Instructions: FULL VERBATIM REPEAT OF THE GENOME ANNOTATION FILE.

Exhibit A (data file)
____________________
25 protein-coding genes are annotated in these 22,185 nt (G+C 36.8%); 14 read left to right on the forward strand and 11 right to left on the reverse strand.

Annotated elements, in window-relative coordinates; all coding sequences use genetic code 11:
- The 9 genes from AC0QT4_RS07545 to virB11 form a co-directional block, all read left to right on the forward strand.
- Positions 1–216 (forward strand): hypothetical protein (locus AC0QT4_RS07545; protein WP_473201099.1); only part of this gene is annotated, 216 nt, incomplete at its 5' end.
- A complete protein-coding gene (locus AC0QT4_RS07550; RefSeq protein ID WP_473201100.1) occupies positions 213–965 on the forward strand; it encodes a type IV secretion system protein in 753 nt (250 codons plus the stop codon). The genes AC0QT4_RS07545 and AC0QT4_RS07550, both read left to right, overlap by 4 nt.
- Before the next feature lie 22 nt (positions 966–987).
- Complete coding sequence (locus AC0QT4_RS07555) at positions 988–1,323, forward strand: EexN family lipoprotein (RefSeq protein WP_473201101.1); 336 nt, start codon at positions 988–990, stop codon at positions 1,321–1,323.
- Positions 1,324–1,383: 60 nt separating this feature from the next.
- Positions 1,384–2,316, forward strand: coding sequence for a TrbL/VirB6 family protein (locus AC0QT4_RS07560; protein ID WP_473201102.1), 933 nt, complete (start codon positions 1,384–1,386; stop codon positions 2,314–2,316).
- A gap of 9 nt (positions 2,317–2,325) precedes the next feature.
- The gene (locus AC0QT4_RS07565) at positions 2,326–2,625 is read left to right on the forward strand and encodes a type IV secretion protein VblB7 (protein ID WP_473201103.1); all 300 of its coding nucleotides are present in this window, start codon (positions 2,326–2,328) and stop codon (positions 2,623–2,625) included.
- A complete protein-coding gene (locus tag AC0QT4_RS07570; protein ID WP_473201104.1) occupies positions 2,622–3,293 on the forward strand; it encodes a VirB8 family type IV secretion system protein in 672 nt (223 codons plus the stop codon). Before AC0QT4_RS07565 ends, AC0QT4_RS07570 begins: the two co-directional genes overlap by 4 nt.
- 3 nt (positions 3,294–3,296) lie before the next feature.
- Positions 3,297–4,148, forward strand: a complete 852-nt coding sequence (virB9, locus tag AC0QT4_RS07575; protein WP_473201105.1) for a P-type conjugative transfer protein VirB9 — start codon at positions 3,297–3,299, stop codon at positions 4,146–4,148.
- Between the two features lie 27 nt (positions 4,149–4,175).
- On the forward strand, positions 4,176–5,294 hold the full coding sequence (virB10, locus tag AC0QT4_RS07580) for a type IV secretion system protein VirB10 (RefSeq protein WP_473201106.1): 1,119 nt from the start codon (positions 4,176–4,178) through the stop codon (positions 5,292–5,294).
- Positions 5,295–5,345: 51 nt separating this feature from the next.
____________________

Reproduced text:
25 protein-coding genes are annotated in these 22,185 nt (G+C 36.8%); 14 read left to right on the forward strand and 11 right to left on the reverse strand.

Annotated elements, in window-relative coordinates; all coding sequences use genetic code 11:
- The 9 genes from AC0QT4_RS07545 to virB11 form a co-directional block, all read left to right on the forward strand.
- Positions 1–216 (forward strand): hypothetical protein (locus AC0QT4_RS07545; protein WP_473201099.1); only part of this gene is annotated, 216 nt, incomplete at its 5' end.
- A complete protein-coding gene (locus AC0QT4_RS07550; RefSeq protein ID WP_473201100.1) occupies positions 213–965 on the forward strand; it encodes a type IV secretion system protein in 753 nt (250 codons plus the stop codon). The genes AC0QT4_RS07545 and AC0QT4_RS07550, both read left to right, overlap by 4 nt.
- Before the next feature lie 22 nt (positions 966–987).
- Complete coding sequence (locus AC0QT4_RS07555) at positions 988–1,323, forward strand: EexN family lipoprotein (RefSeq protein WP_473201101.1); 336 nt, start codon at positions 988–990, stop codon at positions 1,321–1,323.
- Positions 1,324–1,383: 60 nt separating this feature from the next.
- Positions 1,384–2,316, forward strand: coding sequence for a TrbL/VirB6 family protein (locus AC0QT4_RS07560; protein ID WP_473201102.1), 933 nt, complete (start codon positions 1,384–1,386; stop codon positions 2,314–2,316).
- A gap of 9 nt (positions 2,317–2,325) precedes the next feature.
- The gene (locus AC0QT4_RS07565) at positions 2,326–2,625 is read left to right on the forward strand and encodes a type IV secretion protein VblB7 (protein ID WP_473201103.1); all 300 of its coding nucleotides are present in this window, start codon (positions 2,326–2,328) and stop codon (positions 2,623–2,625) included.
- A complete protein-coding gene (locus tag AC0QT4_RS07570; protein ID WP_473201104.1) occupies positions 2,622–3,293 on the forward strand; it encodes a VirB8 family type IV secretion system protein in 672 nt (223 codons plus the stop codon). Before AC0QT4_RS07565 ends, AC0QT4_RS07570 begins: the two co-directional genes overlap by 4 nt.
- 3 nt (positions 3,294–3,296) lie before the next feature.
- Positions 3,297–4,148, forward strand: a complete 852-nt coding sequence (virB9, locus tag AC0QT4_RS07575; protein WP_473201105.1) for a P-type conjugative transfer protein VirB9 — start codon at positions 3,297–3,299, stop codon at positions 4,146–4,148.
- Between the two features lie 27 nt (positions 4,149–4,175).
- On the forward strand, positions 4,176–5,294 hold the full coding sequence (virB10, locus tag AC0QT4_RS07580) for a type IV secretion system protein VirB10 (RefSeq protein WP_473201106.1): 1,119 nt from the start codon (positions 4,176–4,178) through the stop codon (positions 5,292–5,294).
- Positions 5,295–5,345: 51 nt separating this feature from the next.